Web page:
I have tried to compile a list of those riders who rode “all the way” in 1989. After 32 years, my memory isn’t great but here goes. If I left anyone out, please let me know via email at: Bikergunny@msn.com James “Gunny” Gregory and Bill Evans Sam and Margo Van Alstyne Mark and Melissa Recker Ralph and Lois Meyer Don “Bullet” Pierce and Al Spay Jerry “Evo Red” Eibert and Jon “Hawaii” Gossett Phil “Beemer” Swartz and Stewart “Flames” Pressman Bill “Big Bill” Sallee and Timmy “Sportster” Murphy Gary and Russ Benedict – Booze Brothers Ed “County” Sheppard and Pete “Mate” Eunice Scotty and Nina Scott Pete “Firefighter” Boyle and Cord Russ “Doc” Adcock and Doctor Bob Ken and Nick and Roy “Roy Boy” Sandidge Tom Johnson and Joe
Name: Ian R. Hargest Road Name: Whiskey Chaser FNG Year: 2016 How many All the Way: Central Route, All The Way, 2016, 2018, 2019
What is your favorite Run for the Wall memory? My dad, who was my inspiration for all I do to support our service-members and Veterans. I visited with him in 2016 after my FNG run. The looks on his face as I shared the multitude of experiences, both with the public and fellow Riders, I had while on The Run. Learning later, after he passed in late 2017, that he’d worn something that I’d gotten for him from The Run nearly every day.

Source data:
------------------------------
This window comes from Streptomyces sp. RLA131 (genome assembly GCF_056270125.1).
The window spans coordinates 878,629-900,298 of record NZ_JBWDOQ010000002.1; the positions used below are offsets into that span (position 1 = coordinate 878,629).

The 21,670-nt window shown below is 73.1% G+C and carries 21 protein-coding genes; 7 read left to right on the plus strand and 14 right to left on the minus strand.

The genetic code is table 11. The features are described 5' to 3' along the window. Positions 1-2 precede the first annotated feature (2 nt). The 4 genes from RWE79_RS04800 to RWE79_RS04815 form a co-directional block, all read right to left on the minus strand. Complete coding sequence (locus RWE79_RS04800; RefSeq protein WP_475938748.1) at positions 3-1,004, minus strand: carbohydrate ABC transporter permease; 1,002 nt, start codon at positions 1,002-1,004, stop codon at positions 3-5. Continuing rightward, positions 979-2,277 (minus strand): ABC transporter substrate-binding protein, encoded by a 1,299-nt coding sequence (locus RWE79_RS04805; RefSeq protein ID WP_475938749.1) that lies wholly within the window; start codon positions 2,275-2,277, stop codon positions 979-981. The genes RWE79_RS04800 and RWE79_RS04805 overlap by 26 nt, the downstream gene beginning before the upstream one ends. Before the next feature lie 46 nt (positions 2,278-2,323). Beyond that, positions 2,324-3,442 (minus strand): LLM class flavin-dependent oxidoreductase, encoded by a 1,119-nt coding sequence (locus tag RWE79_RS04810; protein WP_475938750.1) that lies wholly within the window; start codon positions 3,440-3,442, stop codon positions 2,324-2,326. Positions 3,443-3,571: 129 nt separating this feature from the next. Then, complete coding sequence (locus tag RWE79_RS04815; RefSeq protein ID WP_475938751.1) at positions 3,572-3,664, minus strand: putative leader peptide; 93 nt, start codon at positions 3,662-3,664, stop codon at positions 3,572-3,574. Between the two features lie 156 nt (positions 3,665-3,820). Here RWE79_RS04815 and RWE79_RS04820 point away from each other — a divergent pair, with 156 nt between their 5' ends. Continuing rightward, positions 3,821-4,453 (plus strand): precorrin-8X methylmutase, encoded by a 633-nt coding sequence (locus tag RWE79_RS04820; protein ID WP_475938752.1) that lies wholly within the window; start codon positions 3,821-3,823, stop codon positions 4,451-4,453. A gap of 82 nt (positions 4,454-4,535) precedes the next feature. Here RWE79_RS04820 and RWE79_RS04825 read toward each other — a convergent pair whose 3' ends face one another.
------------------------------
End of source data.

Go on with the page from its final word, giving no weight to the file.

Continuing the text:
Positions held as a volunteer on the Run? Rider, Tail Gunner Military Background if any or relationships with Military: Father, Uncles, friends Gold Star or Blue Star family member? No What got you to do the RFTW the first time? I moved from VA to NV and had no way to get back to DC to continue paying my respects What brought you back? RFTW is family. The Mission. Being able to help our servicemembers, veterans and their families heal in any way that I can. Have you participated in Rolling Thunder? Yes, in previous years, both before and after joining RFTW. Are you planning on Rolling to Remember (AMVETS Replacement for Rolling Thunder)? No
Brief Synopsis of “WHY YOU RIDE”
I ride in RFTW to support our service-members, veterans and their families. I get much more from the ride than I give, which is not insignificant. I enjoy the opportunities to help those for whom we ride. On the ride home, as with the rest of the year, I enjoy being an unofficial RFTW ambassador with those members of the public who express interest in the organization and its mission.